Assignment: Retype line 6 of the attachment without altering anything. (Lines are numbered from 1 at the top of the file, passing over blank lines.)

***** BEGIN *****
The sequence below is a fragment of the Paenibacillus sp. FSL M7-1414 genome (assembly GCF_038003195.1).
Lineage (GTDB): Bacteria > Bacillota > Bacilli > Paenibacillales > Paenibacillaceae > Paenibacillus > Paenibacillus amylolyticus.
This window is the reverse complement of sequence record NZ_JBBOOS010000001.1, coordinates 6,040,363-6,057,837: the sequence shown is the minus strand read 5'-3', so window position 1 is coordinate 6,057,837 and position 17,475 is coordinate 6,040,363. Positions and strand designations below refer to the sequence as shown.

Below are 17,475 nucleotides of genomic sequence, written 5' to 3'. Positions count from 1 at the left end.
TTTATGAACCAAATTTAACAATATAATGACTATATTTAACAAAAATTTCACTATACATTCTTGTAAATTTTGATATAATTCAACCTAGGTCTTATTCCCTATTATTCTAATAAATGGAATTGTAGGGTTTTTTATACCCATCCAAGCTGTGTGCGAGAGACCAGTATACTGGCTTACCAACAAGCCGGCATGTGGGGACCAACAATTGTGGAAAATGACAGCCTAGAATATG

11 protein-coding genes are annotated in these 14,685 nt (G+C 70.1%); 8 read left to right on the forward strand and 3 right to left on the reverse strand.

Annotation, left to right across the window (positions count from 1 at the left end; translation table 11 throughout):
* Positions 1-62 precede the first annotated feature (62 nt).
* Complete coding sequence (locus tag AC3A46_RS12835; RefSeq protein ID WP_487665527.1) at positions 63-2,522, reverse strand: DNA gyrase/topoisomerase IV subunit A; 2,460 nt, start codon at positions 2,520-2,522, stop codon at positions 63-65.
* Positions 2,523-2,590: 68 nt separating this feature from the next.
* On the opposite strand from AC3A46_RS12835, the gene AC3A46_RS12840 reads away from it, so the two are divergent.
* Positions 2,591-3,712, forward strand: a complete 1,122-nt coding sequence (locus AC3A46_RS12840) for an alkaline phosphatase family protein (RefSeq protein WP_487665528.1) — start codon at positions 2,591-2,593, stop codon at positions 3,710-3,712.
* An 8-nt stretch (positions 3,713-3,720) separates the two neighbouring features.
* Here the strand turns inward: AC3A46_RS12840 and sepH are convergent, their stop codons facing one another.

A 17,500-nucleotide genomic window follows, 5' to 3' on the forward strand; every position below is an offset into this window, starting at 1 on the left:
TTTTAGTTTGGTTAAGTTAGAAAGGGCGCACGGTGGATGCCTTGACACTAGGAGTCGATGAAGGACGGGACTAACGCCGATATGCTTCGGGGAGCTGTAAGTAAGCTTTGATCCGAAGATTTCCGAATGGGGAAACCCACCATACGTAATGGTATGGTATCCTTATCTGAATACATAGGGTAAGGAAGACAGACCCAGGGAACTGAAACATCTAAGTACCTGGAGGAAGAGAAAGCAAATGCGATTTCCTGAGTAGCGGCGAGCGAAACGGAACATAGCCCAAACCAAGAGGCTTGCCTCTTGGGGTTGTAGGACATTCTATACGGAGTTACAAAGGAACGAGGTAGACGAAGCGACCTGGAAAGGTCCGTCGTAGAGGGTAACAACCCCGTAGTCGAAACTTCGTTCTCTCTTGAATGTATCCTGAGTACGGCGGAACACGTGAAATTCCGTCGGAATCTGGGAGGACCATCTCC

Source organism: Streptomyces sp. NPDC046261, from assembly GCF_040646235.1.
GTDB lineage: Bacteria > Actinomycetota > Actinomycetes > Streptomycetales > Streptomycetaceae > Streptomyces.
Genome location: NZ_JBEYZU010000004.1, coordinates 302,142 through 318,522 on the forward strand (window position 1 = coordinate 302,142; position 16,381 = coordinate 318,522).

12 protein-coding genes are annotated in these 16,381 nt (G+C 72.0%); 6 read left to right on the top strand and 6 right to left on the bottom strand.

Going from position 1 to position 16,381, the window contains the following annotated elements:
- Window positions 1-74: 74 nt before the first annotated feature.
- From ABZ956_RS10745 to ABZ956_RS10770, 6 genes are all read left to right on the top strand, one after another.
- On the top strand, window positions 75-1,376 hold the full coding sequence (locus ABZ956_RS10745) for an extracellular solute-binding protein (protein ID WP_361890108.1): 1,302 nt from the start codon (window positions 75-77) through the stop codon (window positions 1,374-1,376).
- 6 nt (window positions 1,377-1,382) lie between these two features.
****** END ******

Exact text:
11 protein-coding genes are annotated in these 14,685 nt (G+C 70.1%); 8 read left to right on the forward strand and 3 right to left on the reverse strand.